South Africa is located at the tip of the African continent with most wine regions located near the coastal influences of the Atlantic and Indian Oceans. These regions have a mostly Mediterranean climate that is marked by intense sunlight and dry heat. Winters tend to be cold and wet with potential snowfall at higher elevations. The threat of springtime frost is rare with most wine regions seeing a warm growing season between November and April. The majority of annual precipitation occurs in the winter months and ranges from 250 millimetres (9.84 in) in the semi-desert-like region of Klein Karoo to 1,500 millimetres (59.06 in) near the Worcester Mountains. Regions closer to the coast, or in the rain shadow of inland mountain chains like the Drakenstein, Hottentots Holland and Langeberg, will have more rain than areas further inland. In many South African wine regions irrigation is essential to viticulture. The Benguela current from Antarctica brings cool air off the south Atlantic coast that allows the mean temperatures of the area to be lower than regions of comparable latitude. A strong wind current, known as the Cape Doctor, brings gale force winds to the wine regions in the Cape which have the positive benefit of limiting the risk of various mildew and fungal grape disease as well as tempering humidity, but can also damage grapevines that are not protected.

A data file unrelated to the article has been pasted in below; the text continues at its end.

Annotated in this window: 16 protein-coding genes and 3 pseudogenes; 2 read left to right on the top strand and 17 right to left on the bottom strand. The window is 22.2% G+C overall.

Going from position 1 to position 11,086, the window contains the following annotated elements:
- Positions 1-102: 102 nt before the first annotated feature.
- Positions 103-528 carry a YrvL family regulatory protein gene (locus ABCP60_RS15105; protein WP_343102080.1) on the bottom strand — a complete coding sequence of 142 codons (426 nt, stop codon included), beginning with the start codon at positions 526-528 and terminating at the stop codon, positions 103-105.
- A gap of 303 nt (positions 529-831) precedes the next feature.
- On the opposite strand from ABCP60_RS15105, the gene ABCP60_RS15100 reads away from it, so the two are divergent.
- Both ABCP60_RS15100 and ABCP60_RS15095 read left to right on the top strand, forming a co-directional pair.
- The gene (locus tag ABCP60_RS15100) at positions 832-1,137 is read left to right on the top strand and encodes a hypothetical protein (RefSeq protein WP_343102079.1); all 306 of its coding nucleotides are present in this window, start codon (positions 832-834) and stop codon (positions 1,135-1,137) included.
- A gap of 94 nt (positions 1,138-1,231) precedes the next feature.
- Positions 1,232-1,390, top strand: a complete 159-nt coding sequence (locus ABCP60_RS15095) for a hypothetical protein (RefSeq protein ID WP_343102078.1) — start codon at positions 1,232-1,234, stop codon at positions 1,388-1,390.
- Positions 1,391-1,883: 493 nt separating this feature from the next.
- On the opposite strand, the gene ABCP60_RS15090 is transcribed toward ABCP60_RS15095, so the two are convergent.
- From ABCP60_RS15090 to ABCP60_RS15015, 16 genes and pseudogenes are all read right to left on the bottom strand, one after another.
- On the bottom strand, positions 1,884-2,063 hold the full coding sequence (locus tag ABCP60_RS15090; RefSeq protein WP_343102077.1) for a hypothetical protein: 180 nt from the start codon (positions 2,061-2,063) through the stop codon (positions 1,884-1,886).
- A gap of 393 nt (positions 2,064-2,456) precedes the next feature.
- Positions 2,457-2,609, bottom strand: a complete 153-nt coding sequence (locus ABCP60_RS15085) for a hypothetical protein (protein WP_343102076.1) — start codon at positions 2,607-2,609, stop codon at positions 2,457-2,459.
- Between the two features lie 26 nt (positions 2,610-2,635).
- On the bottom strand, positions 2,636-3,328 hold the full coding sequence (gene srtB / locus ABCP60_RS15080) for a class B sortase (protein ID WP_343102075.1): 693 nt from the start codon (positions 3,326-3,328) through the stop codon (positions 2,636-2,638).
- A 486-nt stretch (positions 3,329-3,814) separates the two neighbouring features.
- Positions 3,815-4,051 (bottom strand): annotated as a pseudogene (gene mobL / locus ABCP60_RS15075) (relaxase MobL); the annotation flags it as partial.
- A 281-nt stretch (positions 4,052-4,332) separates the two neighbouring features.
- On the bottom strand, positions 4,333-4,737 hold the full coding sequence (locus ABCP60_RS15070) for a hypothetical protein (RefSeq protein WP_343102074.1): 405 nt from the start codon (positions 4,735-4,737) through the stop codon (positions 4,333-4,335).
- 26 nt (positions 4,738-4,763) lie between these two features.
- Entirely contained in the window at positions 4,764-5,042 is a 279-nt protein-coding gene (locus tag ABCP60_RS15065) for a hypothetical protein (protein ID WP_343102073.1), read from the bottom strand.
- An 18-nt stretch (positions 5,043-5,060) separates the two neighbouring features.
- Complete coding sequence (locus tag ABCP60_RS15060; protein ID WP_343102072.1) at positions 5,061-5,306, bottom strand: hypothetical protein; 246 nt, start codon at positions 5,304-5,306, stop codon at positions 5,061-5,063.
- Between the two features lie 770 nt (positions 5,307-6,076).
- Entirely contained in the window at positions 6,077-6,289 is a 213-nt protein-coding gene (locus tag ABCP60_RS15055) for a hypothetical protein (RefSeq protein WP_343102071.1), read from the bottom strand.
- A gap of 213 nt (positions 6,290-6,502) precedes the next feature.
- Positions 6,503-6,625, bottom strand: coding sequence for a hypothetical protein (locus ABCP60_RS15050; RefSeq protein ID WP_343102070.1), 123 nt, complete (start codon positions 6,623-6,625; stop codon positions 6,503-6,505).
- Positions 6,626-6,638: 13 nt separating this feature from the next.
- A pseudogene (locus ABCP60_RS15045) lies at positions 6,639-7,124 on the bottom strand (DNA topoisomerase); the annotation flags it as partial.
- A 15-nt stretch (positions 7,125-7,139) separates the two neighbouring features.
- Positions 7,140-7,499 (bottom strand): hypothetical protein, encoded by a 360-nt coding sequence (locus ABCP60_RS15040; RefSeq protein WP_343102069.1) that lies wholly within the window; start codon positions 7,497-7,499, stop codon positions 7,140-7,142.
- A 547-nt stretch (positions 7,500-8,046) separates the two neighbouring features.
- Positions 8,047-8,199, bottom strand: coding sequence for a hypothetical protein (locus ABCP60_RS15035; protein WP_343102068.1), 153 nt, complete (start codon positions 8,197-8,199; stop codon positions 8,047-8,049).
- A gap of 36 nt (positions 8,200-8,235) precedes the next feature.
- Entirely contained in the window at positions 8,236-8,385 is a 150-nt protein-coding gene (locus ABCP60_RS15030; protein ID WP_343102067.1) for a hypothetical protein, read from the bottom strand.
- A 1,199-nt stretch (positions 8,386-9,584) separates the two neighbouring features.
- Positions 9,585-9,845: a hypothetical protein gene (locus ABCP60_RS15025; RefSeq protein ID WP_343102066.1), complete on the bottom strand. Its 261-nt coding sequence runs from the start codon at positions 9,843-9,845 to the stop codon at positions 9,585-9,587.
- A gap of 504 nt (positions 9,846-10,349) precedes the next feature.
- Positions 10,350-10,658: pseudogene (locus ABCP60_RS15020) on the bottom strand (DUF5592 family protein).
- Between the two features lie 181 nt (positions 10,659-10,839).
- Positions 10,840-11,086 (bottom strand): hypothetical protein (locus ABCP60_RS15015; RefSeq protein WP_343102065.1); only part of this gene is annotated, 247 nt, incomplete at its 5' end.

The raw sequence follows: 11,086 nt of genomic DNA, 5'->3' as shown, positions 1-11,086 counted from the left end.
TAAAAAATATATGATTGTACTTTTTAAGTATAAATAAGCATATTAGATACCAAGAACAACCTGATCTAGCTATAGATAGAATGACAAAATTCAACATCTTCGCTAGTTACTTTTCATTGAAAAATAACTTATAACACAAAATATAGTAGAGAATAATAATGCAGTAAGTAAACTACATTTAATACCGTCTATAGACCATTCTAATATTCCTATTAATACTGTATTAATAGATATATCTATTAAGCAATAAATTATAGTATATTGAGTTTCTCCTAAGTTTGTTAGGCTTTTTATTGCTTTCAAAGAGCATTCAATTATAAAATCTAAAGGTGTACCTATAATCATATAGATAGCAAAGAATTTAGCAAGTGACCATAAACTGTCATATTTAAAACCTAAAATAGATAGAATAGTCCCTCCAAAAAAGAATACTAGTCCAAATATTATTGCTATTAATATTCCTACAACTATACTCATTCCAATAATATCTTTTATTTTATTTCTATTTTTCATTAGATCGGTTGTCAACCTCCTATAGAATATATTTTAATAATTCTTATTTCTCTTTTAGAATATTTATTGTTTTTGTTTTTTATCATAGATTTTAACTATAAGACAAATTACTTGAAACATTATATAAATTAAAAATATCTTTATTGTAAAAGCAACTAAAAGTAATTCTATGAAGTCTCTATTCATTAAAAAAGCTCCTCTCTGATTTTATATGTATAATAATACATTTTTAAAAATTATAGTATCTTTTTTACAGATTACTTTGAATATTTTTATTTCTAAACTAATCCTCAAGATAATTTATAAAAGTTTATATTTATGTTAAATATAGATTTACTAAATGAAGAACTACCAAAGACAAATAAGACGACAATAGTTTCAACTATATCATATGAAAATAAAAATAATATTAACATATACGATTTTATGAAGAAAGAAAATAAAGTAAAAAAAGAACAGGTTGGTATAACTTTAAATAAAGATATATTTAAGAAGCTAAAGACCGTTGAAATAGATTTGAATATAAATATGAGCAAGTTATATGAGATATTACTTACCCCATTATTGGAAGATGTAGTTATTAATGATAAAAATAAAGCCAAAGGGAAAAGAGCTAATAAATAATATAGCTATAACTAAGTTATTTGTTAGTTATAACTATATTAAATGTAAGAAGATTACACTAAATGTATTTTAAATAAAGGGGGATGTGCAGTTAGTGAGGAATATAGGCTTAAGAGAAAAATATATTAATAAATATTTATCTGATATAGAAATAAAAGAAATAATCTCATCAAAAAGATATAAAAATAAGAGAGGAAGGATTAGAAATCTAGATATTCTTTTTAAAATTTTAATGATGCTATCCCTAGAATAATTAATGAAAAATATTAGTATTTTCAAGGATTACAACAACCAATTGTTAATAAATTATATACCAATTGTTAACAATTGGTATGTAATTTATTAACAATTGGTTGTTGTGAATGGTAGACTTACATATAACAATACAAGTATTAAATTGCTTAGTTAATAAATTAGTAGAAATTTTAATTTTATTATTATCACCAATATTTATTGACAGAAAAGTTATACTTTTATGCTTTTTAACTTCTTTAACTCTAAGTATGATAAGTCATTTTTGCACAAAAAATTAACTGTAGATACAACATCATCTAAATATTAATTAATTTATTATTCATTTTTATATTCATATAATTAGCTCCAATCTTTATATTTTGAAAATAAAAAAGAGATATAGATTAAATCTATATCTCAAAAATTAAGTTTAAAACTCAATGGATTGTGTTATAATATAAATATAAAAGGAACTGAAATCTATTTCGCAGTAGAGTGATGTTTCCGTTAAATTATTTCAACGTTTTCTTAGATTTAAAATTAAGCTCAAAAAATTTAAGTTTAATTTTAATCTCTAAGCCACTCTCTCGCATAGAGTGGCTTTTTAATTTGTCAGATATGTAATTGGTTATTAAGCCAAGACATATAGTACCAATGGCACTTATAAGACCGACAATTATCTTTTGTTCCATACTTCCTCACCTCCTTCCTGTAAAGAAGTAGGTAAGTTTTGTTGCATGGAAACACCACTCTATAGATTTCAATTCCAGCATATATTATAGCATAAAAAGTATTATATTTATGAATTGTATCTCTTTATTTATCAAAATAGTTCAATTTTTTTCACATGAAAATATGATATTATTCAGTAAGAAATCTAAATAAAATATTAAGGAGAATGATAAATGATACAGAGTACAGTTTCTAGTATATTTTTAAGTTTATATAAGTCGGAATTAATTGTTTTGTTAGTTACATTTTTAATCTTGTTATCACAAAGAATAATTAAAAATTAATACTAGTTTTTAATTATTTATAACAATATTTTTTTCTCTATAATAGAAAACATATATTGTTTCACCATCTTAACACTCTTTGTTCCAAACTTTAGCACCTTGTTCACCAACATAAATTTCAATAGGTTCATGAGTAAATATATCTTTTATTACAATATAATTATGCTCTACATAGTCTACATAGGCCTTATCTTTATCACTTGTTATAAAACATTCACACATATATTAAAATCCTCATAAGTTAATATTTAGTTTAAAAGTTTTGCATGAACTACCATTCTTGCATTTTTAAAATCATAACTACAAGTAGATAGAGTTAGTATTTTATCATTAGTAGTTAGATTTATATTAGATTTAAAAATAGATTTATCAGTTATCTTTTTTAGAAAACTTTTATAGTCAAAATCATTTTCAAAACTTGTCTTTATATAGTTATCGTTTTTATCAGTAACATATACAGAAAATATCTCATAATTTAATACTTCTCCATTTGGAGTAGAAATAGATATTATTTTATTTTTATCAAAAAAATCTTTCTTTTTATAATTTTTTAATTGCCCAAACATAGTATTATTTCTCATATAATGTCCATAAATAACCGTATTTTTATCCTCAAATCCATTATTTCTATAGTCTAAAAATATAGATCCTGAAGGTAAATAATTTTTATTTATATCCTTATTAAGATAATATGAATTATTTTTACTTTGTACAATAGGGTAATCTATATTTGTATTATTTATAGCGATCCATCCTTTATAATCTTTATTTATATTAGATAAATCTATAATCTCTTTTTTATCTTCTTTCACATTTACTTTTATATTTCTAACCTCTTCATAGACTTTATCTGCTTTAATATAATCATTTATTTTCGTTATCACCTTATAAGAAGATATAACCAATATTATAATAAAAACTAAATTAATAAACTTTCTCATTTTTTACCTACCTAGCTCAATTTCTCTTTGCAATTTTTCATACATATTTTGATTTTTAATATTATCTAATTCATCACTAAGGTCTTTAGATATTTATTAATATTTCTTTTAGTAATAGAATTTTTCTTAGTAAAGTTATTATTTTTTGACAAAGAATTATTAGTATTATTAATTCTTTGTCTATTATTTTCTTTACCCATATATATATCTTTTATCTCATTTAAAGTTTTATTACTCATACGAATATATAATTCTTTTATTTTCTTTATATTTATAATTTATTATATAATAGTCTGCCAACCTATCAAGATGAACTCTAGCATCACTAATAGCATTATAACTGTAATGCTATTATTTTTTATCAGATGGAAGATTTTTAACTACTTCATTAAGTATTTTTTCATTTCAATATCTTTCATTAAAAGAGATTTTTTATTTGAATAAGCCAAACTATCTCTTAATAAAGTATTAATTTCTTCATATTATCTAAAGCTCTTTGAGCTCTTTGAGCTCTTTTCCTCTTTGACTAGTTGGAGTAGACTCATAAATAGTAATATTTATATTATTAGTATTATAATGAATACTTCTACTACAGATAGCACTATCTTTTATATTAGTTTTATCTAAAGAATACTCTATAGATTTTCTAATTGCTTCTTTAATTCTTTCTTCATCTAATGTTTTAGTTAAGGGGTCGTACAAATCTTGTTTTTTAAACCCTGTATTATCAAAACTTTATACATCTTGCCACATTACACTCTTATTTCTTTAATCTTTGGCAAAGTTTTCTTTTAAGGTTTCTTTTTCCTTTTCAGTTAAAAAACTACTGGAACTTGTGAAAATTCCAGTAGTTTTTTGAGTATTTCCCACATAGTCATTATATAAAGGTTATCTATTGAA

During the harvest months of February and March, the average daily temperatures in many South African wine regions is 23 °C (73 °F) with spikes up to 40 °C (104 °F) not uncommon in the warm inland river valleys around the Breede, Olifants and Orange Rivers. On the Winkler scale, the majority of South African wine regions would be classified as Region III locations with heat summation and degree days similar to the California wine region of Oakville in Napa Valley. Warmer regions such as Klein Karoo and Douglas fall into Region IV (similar to Tuscany) and Region V (similar to Perth in Western Australia) respectively. New plantings are the focus in cooler climate sites in the Elgin and Walker Bay regions which are characterised as Region II with temperatures closer to the Burgundy and Piedmont.
The wine regions of South Africa are spread out over the Western and Northern Cape regions, covering 500 kilometres (310 mi) west to east and 680 kilometres (420 mi) north-south. Within this wide expanse is a vast range of macroclimate and vineyard soil types influenced by the unique geography of the area which includes several inland mountain chains and valleys. Within the Stellenbosch region alone, there are more than 50 unique soil types. In general, the soils of South Africa tend to retain moisture and drain well, having a significant proportion of clay (often at least 25% of the composition) with low pH levels around 4. The pH levels of the soils are often adjusted with lime and calcium treatment. Other soil types found in South Africa include granite and sandstone in Constantia, shale in Elgin and arenaceous shale in Walker Bay. Near the river valleys, the soils are particularly lime rich with a high proportion of sand and shale.